Eating difficulties

This page was reviewed under our medical and editorial policy by

Maurie Markman, MD, President, Medicine & Science

This page was updated on March 29, 2022.

How do eating difficulties affect cancer patients?

Difficulty chewing may result from stiffness or pain in the mouth or jaw, or from problems with the teeth that make it hard to eat. Treatments, such as chemotherapy, radiation or surgery, may also interfere with a patient’s ability to chew or swallow food. Problems swallowing may include choking or coughing while eating, the inability to swallow, pain while swallowing or a feeling that food is stuck in the throat. These issues may range from mild to severe, and may be caused by the cancer itself, especially mouth, throat or esophageal cancers, which may cause the passages to tighten or narrow.

How likely are cancer patients to experience eating difficulties?

Painful or difficulty swallowing are common in patients with head and neck cancers, but chewing and swallowing disorders may also develop with other cancer types.

How may integrative care help?

Difficulty chewing and swallowing may make it challenging for patients to consume enough nutrients to maintain a healthy body weight. A number of traditional and supportive remedies may improve nutrition and caloric intake, such as:

Nutritional support

The nutrition team works closely with patients to prevent malnutrition and avoid treatment interruptions. For patients undergoing radiation to the head or neck region, difficulty chewing or swallowing is a common side effect. A dietitian may recommend a modified consistency diet that decreases the burden of chewing and eases the pain or difficulty associated with swallowing. The nutrition team can collaborate with the culinary staff to provide modified consistency foods tailored to patients’ needs. Dietitians also work closely with gastroenterologists when feeding tubes have been prescribed.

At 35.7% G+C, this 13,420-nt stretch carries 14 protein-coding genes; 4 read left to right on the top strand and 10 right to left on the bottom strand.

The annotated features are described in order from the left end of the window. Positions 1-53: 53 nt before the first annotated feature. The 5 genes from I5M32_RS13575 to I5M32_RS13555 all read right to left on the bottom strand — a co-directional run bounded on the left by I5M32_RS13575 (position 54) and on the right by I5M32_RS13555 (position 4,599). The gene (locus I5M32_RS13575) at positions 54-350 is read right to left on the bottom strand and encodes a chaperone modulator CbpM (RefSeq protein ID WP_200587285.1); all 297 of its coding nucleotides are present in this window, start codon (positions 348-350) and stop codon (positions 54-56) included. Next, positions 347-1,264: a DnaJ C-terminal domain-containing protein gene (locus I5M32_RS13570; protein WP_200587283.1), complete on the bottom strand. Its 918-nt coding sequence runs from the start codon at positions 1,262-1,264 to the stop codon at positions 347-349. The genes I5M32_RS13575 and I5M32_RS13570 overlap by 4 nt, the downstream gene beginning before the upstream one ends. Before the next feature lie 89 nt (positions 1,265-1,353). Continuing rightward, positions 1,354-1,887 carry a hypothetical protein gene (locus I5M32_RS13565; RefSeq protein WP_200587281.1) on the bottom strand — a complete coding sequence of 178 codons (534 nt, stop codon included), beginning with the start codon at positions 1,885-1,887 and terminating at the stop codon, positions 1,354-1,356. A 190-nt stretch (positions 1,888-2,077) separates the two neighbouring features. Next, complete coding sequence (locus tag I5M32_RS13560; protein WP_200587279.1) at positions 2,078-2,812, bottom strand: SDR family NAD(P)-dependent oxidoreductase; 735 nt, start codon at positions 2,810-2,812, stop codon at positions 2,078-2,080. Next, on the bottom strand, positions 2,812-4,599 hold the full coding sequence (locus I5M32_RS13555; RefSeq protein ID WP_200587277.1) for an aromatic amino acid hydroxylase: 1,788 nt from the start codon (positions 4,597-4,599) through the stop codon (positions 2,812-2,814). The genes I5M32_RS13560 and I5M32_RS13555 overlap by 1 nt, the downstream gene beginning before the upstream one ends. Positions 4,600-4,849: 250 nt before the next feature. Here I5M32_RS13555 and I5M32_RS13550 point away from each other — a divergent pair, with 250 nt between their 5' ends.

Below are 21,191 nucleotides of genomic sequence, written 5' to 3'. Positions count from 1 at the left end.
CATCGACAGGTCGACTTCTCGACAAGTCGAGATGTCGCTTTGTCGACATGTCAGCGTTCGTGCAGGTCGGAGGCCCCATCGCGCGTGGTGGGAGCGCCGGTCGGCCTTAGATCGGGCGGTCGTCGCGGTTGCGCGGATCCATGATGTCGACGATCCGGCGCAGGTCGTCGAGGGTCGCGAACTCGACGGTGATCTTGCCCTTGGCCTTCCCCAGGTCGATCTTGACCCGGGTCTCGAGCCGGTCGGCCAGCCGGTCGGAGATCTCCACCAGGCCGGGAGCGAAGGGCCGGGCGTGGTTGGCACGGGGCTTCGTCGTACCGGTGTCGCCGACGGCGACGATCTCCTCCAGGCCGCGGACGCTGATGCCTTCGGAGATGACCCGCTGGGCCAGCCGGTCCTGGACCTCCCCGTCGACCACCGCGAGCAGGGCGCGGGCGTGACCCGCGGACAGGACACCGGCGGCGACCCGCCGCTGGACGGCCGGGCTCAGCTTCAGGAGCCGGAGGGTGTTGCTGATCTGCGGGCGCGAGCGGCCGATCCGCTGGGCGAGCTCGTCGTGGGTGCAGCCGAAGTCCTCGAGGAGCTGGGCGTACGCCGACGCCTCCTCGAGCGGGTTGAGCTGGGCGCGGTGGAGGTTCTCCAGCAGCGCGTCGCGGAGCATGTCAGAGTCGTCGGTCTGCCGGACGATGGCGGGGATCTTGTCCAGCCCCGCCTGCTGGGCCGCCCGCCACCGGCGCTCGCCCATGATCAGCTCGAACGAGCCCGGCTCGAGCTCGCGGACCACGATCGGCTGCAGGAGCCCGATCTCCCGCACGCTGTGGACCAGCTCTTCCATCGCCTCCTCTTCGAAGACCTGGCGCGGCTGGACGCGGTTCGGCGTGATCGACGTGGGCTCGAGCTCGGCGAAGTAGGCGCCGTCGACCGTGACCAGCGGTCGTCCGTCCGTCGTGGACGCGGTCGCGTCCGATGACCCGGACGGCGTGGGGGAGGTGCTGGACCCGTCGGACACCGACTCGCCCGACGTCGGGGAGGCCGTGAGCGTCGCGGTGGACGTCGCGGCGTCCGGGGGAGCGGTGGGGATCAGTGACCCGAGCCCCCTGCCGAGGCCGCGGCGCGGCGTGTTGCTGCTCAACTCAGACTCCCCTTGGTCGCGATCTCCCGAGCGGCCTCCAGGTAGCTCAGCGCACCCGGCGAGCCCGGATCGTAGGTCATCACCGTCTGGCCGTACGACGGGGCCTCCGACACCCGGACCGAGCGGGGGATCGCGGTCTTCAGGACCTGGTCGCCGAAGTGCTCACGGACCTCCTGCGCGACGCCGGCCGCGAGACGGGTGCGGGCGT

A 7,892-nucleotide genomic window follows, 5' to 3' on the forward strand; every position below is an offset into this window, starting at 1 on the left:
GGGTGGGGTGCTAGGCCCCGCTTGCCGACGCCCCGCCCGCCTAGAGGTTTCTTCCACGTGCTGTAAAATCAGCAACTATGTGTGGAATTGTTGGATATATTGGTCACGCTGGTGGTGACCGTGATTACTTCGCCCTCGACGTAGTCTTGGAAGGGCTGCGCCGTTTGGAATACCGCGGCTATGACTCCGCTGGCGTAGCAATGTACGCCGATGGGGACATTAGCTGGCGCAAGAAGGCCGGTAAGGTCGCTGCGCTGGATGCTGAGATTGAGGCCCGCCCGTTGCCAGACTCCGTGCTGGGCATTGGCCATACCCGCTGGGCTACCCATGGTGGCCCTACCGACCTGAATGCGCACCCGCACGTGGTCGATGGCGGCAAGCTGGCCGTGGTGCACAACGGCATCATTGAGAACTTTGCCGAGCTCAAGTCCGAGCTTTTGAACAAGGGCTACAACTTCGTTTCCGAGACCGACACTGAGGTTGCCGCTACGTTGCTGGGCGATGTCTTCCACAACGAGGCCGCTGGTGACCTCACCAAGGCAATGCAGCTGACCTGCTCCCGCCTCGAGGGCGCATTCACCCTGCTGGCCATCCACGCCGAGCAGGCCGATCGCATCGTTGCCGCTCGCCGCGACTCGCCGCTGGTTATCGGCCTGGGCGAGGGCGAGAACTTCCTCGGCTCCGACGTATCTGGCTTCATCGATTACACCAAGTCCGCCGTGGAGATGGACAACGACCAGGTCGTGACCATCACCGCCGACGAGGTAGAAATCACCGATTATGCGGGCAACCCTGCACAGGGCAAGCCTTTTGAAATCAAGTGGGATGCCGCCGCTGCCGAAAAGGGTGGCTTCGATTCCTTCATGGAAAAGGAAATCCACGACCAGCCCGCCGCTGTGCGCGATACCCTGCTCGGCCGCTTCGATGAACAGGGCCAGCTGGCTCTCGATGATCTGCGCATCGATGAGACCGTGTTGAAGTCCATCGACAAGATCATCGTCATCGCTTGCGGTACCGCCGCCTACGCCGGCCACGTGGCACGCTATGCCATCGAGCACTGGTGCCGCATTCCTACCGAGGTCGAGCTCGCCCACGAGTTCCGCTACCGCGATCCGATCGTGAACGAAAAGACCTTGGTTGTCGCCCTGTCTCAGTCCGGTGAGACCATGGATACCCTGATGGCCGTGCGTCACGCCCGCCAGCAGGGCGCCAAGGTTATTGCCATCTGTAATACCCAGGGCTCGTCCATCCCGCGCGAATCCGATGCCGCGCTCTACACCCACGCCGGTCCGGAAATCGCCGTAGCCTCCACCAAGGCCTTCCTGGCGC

Learn more about nutritional support

Oncology rehabilitation

Chewing and swallowing issues often accompany speech and language difficulties. The speech pathologists on the oncology rehabilitation team may assess the patient’s swallowing abilities and make recommendations for safe eating and drinking. If a problem is identified, therapists may use exercises and other techniques to strengthen muscles in the mouth and throat. Stretching exercises and drills to improve speech and articulation may also help patients improve their ability to chew and swallow.

Learn more about oncology rehabilitation

Pain management

Difficulty swallowing may also be caused by pain. Relieving side effects through pain management is an important part of cancer care and treatment, especially in helping patients regain their quality of life. Pain management for patients experiencing chewing and swallowing issues may also improve their ability to eat and take in adequate amounts of nutrition. Painful swallowing may be treated with medications to reduce inflammation and pain. The pain management team at City of Hope is led by a physician who works in conjunction with other members of the supportive care team to provide relief to patients.

Learn more about pain management

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